Let’s get out of 2020 mode
THE EDITOR, Madam:
Twenty-twenty was just that year for all of us. A lot of grieving and loss, a lot of adjusting and readjusting to something that came at us full force – COVID-19. It’s a year that I am quite certain will go down in history.
The whole world literally went on standstill as the only thing that echoed was the name coronavirus. I personally felt like everything was closing in and I was a bit depressed for a couple weeks straight. Transitioning to online school was very challenging for all of us students, but especially for those of us who have varying degrees of disabilities and impairments.
During this time when darkness seemed to be all around, the Internet became even more essential for us, as it was literally the only way to get things done. It was a necessary tool for staying connected and trying to retrieve normality out of literally what made no sense at all. Many started vlogging as means of documenting what they were going through to encourage others when nobody knew what was happening in the world any more.
We can now see a light at the end of the tunnel as vaccines are being distributed, and things are slowly returning to normal. As we exit this pandemic, let’s not forget the frailty of humanity. Last year, if I must say, was a year where humanity of those around us was most visible and important. We saw a disease spread throughout the earth. It was blind to social constructs, race, nationalities, as well as creeds. If a virus can take out full populations and drastically change the way we live our lives, then we sure do owe it to each other to show love and compassion for one another, ceasing the crime and violence. George Floyd was one such man who woke us up even more as everyone around the world desires justice on his behalf as he died to a law enforcer’s knee in his neck. We hear many other cases of crimes picking up speed in various nations, such as mass shootings, homicide, etc. I do hope, however, that things will not completely return to normal in light of crime and violence.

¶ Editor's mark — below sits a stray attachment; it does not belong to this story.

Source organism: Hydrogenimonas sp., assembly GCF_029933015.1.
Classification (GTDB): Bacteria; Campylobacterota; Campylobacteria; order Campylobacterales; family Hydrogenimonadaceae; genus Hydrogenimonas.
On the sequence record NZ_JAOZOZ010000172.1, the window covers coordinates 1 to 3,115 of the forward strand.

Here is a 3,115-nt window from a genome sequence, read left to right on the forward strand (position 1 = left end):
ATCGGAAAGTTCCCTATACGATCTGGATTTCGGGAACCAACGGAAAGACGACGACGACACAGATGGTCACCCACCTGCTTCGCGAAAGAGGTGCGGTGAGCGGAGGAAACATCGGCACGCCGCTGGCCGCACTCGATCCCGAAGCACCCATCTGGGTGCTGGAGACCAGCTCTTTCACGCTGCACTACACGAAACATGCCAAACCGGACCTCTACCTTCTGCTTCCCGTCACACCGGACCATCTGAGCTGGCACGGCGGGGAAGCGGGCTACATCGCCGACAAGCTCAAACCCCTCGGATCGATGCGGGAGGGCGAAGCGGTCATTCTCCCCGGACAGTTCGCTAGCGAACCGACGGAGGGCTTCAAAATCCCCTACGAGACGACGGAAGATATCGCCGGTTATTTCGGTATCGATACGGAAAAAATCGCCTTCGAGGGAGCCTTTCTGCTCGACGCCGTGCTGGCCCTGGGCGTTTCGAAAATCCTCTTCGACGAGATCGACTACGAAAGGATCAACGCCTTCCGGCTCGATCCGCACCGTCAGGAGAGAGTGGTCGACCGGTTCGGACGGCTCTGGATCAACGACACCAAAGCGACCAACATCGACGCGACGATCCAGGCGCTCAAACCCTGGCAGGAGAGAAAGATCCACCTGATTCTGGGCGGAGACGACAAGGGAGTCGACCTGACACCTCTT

Moving forward, let’s not forget the terror and fright we first felt when the pandemic hit. Let it be a lesson to us all as surely it was a year to see things clearly, the year 2020.
One love family, one love Jamaica.
RENE P. LAMBERT